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Meet Anna Chellis: Our April Leading Woman

Name: Anna Chellis

Major: Political Science

Hometown: St. Louis

What are your career or life goals?

My career aspirations center around making a tangible impact in law and public service. Currently, I've got my eyes set on becoming a Congresswoman because I want to influence legislation and tackle those deep-rooted issues head-on. But I'm also considering the route of being an appellate judge. It's a bit different from Congress, but it's still a chance for me to make a change through the legal system and play a part in shaping the laws that guide our society. Both paths really speak to my drive to leave a positive mark on the world and make some meaningful changes.

What is your favorite part about your major and why did you choose it?

One of the best parts of my major is the access it provides to Jefferson City and the multitude of opportunities available there. We’ve had impactful government officials from all branches come to our classes and talk with us. They’ve provided us with so much valuable insight into the ins and outs of their professions. It's been incredibly interesting and has sparked my interest in public service even more. Plus, being close to Jefferson City has opened up doors for hands-on learning and networking that I know will be really helpful for my future career.

What organizations or hobbies are you passionate about?

Every summer, I eagerly return to Girls State, where I assist on staff. It's an incredible opportunity to mentor and inspire young women as they explore leadership and civic engagement. I'm also involved in a few political science organizations such as the Political Science Fraternity and Bridge Mizzou, a nonpartisan student organization I founded that is dedicated to fostering constructive dialogue on campus. Oh, and I recently became a bit obsessed with Sudoku!

What is the Girls State Documentary all about? What does it mean to you?

Missouri Girls State is an immersive program that brings together high school girls from various backgrounds across Missouri to simulate building a government from the ground up. During the week-long summer program I attended two years ago, I became one of the seven members of the Missouri Supreme Court. The documentary follows this program and shows viewers what American democracy would look like in the hands of teenage girls. Thanks to Apple TV, we’ve traveled to Park City, Utah for the film's premiere at the Sundance Film Festival, and this past weekend we traveled to Los Angeles, California for an Emmys “For Your Consideration” Event. At this event, we talked with Television Academy voters and sought a nomination for Best Documentary. As someone who's been emotionally touched by this film and has watched it over and over, I can't help but tear up every time. The empowering stories of these young women (who have now become my best friends) have further motivated me to seek out a career in politics. So, seeing it get an Emmy nomination, and expanding its impact on more viewers, would be incredible.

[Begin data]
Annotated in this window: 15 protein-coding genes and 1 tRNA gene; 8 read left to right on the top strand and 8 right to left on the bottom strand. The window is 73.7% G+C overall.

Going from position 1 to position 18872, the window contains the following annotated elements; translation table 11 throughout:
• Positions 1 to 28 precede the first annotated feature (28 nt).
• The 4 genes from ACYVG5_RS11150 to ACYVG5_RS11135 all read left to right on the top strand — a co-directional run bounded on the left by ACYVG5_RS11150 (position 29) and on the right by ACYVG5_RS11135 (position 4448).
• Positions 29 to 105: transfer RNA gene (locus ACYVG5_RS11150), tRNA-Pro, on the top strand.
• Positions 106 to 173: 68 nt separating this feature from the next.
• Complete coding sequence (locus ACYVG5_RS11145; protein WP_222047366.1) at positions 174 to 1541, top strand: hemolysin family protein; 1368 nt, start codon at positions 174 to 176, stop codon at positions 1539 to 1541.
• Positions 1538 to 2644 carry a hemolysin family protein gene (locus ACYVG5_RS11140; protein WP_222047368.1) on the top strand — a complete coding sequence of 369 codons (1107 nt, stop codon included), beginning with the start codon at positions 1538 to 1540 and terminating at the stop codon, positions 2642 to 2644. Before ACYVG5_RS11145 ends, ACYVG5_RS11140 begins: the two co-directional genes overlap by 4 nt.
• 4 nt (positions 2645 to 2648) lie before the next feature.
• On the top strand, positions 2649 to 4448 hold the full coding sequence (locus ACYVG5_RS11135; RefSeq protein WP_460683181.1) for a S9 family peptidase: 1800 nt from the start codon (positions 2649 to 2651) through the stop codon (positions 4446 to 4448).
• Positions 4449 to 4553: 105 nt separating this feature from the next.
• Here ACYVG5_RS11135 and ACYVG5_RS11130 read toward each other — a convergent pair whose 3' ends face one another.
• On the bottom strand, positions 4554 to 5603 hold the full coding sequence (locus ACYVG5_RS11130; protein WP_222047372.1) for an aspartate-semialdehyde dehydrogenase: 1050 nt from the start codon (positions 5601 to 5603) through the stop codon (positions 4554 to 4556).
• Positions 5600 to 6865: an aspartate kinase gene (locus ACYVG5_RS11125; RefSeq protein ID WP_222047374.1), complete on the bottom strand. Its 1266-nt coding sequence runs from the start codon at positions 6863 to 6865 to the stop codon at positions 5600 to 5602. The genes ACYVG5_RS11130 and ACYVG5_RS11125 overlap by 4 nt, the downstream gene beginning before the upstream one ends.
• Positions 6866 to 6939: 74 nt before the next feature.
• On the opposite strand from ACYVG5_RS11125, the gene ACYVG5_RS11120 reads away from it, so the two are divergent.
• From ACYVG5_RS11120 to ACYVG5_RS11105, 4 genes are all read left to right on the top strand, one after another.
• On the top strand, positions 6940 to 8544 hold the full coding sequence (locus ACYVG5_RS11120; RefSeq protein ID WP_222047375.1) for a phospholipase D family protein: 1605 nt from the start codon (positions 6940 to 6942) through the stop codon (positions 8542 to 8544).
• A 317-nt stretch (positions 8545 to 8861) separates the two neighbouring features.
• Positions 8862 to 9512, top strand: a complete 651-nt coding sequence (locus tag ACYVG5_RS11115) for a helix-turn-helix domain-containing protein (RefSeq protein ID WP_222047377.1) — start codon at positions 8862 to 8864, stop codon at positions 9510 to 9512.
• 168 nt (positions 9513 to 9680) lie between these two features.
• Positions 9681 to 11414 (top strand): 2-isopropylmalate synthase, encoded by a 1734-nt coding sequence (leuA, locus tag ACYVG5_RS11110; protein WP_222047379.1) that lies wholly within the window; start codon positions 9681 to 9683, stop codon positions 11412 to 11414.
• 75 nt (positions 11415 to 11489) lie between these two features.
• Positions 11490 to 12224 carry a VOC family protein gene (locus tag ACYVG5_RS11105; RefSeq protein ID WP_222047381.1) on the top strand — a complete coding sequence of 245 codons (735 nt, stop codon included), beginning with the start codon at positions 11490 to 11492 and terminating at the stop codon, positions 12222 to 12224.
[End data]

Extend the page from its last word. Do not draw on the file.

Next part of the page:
How did you get involved with Bridge USA?

Bridge USA is a multi-partisan student movement that promotes viewpoint diversity, responsible discourse, and a solution-oriented political culture. They have created chapters at universities and high schools across the country. When I first heard that they wanted to create a chapter at Mizzou, I immediately reached out to see how I could get involved. After a few interviews, I became president and founder of Bridge Mizzou. During our meetings, we come together to discuss important political issues and understand the various perspectives behind them. The goal is to decrease the social divide between opposing parties and create a more united campus.

How have your experiences in Theta changed you?

Being surrounded by a community of supportive and inspiring women has had a large impact on my personal growth and development. There’s something so motivating about being with people who are so accomplished and driven. They push me to do more and give me the confidence to achieve it. 

What does Theta mean to you?

When I think of Theta, I think of intellectual curiosity (the best point of our kite, in my personal opinion). I've always been someone who asks a lot of questions, and in Theta, I've found a place where this curiosity is not a burden but an asset. Theta has taught me that my inquisitive nature is something to be celebrated, and for that, I'm truly grateful.

Do you have any advice for underclassmen?

If you’re scared to do something, do it scared.

Do you have a specific favorite Theta memory?

The COB new member meetings were something I looked forward to every week. There were only 8 of us so we ended up getting really close and our new member coordinators made Theta feel like home. I really just loved having an excuse to see them every week.


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